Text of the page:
Christmas is an important tradition in Italy which is celebrated for nearly a month, with friends and family coming together to spend time with each other and do what Italian’s do best: share food and love. Materialistic gifts do not play a special part in the festive season; the gift is love within the family and eating like royalty.
Want to learn how to celebrate like a true Italian? Read on to find out how you can incorporate these traditions in your special day!
Italian holiday traditions
The festivities begin on December 8th– the day of Immaculate Conception. This festival celebrates the day God freed Mary of all sins in life, in order to be the Mother of Christ. On this special day, everyone takes to the streets as the Christmas trees and lights are in all towns.
Presepe is the Nativity scene which is a vital decoration that can be seen in every home from the 8th of December as a celebration of the birth of Jesus Christ, (until the 24th midnight Baby Jesus is covered with a piece of cotton wool), along with the pagan albero di Natale (Christmas tree).
Fast forward a few days, celebrations are still in swing for La Novena- 9 days before Christmas day. La Novena highlights the three wise men embarking on their special journey to Bethlehem to greet Baby Jesus. Religious Italians pray and children sing carols in order to receive chocolate.
Italian most famous Christmas markets
The Christmas markets in Italy are inspired by German markets with stalls selling homemade jewelry and decorations. Every major city in Italy hosts a Christmas market in the main square, this is great for tourists to experience the authentic tradition surrounded by the local community.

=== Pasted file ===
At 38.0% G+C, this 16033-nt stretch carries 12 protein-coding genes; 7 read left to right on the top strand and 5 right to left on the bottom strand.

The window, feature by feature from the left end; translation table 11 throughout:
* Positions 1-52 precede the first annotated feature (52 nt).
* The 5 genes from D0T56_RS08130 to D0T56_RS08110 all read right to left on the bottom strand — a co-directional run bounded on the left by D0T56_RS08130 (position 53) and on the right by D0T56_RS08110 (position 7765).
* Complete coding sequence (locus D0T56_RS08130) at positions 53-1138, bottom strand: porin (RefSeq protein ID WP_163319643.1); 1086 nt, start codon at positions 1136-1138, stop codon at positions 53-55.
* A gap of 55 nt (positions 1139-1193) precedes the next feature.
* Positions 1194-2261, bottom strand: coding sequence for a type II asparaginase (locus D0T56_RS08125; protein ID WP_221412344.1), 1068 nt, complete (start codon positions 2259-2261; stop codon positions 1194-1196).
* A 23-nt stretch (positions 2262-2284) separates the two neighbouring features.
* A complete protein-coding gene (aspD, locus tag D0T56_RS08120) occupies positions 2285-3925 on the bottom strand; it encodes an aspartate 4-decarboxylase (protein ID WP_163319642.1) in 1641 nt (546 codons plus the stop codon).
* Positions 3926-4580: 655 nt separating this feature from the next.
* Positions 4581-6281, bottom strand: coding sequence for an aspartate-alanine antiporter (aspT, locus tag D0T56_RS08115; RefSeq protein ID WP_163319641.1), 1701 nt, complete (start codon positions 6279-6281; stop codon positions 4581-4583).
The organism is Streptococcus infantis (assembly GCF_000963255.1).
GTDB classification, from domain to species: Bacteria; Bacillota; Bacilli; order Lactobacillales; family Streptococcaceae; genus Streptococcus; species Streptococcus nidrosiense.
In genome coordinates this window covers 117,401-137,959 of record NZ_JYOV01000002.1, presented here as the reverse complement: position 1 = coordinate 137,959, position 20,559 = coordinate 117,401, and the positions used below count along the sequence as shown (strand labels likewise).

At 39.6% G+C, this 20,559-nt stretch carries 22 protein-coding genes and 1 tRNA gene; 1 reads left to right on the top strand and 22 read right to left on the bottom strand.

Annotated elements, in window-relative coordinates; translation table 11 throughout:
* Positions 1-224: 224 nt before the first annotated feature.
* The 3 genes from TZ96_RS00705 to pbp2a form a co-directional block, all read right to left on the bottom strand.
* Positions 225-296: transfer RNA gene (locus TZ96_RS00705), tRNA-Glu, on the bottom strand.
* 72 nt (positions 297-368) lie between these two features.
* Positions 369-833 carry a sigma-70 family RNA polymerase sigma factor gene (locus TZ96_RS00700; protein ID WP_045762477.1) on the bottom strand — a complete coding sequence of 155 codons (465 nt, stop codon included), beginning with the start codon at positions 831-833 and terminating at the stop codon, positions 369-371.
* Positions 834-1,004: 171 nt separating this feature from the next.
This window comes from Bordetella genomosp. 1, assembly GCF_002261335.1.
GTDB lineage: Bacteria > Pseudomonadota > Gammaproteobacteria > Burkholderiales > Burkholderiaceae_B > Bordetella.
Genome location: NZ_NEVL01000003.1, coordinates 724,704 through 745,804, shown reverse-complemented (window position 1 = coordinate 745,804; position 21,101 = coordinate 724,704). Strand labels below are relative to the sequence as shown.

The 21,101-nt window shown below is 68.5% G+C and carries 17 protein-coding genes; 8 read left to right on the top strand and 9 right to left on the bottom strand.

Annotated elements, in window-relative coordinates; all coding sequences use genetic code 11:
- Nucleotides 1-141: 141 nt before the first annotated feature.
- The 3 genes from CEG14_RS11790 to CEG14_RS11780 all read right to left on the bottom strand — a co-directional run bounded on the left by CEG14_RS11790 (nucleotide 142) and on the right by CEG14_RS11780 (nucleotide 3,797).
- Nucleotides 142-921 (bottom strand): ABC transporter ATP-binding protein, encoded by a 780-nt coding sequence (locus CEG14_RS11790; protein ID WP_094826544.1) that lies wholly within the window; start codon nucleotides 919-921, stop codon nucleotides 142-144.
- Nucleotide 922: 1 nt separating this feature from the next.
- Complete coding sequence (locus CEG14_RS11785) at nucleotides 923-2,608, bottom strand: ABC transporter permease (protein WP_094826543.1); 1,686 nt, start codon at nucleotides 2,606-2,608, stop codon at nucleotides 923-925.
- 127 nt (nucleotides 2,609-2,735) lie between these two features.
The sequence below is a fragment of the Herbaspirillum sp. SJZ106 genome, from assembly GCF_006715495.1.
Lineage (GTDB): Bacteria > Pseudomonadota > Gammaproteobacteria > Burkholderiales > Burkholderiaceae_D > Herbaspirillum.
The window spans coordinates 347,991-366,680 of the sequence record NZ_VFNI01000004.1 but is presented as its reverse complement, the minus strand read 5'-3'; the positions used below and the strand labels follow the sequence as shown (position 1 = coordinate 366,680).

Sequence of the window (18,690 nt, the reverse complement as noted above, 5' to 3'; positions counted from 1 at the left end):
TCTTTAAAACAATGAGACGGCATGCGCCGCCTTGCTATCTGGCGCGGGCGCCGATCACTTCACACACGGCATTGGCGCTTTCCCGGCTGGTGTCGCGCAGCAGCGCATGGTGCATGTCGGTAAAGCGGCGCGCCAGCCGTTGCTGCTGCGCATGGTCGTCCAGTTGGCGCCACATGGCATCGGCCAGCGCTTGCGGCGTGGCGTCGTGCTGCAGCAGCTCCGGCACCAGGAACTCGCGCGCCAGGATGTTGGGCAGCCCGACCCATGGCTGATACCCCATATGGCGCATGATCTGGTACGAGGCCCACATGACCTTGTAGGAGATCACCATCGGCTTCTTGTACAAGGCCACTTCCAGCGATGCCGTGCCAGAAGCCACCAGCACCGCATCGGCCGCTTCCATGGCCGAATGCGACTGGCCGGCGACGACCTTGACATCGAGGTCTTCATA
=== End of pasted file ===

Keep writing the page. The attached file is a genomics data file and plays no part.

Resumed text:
The stalls also serve traditional Italian food typically enjoyed at Christmas, such as caldarroste (large roasted chestnuts) washed down with vin brulè (mulled wine). Here is a list of the must visit markets in Italy:
- Piazza Santa Croce, Florence
- Piazza Castello, Milan
- River Passsirio, Merano
- Piazza Navona, Rome
Italian Christmas Eve traditions
La Vigilia: Christmas Eve is the most important day of the festivities, Italians refrain from eating meat the whole day; this is a rule strictly related to religion, not eating meat apparently shows respect for the forthcoming birth of Jesus. Various forms of fish are incorporated in the vigilia’s dinner such as frittelle di broccoli (broccoli croquettes) e baccalà (salted cod fish) as a starter, linguine con le vongole (clams) as the pasta dish and roasted seabass for main along with salad and roasted potatoes.
On midnight of the 24th church bells are rung throughout the city of Rome, as a celebration for the birth of Jesus. It is also when children open their gifts; sometimes parents organize a visit by Babbo Natale (Santa Claus) for the little ones just before midnight.
Italian Christmas Day
Now after all these celebrations, the big day has finally arrived. Buon Natale– Merry Christmas!
Christmas day is slightly different to what you may know. Italians don’t focus on gifts; the main focus is on sharing the special day with family and eating a banquet for hours like kings and queens! Every region’s banquet is different but the meal is constructed by at least 4 courses.
These courses include antipasti: made up of Italian meats and cheeses shared amongst the family. A pasta dish such as tortelloni, ravioli, lasagne al forno etc.
The main course is a meat dish with a variety of vegetables: roasted lamb, pork, goat, meat balls in tomato sauce etc.
Would you like to learn how to make scrumptious polpette al sugo?
Watch my video and you will also learn some basic Italian!
Towards the end of this post you will also find a quick test to reinforce what you learned from my live and learn Italian experience video.
Italian Christmas desserts
Dessert is a hot topic which causes many debates between families: panettone or pandoro? Panettone is a sweet bread filled with candied fruits originating from Milan. Pandoro is a sweet star shaped bread from Verona covered in powdered sugar.